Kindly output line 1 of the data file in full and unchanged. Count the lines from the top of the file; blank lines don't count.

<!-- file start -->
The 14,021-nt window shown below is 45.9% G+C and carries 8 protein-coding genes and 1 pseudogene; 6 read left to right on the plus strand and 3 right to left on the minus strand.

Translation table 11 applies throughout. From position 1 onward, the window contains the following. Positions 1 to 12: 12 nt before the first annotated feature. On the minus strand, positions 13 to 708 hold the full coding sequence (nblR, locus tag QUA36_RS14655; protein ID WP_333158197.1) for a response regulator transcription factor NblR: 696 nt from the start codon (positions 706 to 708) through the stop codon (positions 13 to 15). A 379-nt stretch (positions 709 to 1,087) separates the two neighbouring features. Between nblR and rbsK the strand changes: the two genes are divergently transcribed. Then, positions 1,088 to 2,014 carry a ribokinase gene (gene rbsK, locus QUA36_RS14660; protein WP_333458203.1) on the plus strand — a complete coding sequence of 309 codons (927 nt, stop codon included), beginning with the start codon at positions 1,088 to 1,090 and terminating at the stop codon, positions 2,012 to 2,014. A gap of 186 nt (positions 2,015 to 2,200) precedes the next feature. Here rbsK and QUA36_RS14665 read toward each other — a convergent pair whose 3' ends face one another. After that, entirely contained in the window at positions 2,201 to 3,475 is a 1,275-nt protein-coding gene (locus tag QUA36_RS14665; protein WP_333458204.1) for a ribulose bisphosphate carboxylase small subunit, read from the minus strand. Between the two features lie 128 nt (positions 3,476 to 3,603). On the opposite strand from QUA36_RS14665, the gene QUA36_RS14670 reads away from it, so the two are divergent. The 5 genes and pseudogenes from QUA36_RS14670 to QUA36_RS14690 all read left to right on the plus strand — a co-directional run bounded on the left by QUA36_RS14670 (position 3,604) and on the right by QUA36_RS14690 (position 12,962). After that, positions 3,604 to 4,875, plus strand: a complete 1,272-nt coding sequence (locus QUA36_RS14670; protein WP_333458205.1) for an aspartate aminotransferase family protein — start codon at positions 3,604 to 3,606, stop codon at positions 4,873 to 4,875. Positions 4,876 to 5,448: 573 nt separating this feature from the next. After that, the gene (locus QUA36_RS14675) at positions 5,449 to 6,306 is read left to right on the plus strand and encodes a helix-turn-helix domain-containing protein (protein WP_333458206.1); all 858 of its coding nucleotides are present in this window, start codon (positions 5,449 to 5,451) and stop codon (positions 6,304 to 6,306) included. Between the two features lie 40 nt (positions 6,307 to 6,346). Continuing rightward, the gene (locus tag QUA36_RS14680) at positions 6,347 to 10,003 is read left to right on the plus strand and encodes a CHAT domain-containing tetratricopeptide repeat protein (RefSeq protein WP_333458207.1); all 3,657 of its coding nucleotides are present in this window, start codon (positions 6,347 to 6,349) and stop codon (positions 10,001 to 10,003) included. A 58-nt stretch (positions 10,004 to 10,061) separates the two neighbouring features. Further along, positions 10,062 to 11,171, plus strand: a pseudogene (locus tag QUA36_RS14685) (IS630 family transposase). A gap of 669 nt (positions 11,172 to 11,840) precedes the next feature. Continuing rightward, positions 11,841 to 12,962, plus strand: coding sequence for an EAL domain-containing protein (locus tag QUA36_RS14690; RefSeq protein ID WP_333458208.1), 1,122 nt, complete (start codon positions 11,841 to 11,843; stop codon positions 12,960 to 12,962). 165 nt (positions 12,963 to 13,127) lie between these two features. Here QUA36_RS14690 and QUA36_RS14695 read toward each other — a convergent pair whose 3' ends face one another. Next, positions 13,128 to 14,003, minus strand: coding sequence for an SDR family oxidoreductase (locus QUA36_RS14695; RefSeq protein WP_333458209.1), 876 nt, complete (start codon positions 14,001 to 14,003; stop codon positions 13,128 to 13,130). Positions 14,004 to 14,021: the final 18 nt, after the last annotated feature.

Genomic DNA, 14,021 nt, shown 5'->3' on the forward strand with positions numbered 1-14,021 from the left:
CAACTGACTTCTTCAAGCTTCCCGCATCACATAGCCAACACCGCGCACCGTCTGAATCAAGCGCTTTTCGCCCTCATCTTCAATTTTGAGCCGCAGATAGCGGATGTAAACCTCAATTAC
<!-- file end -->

The 14,021-nt window shown below is 45.9% G+C and carries 8 protein-coding genes and 1 pseudogene; 6 read left to right on the plus strand and 3 right to left on the minus strand.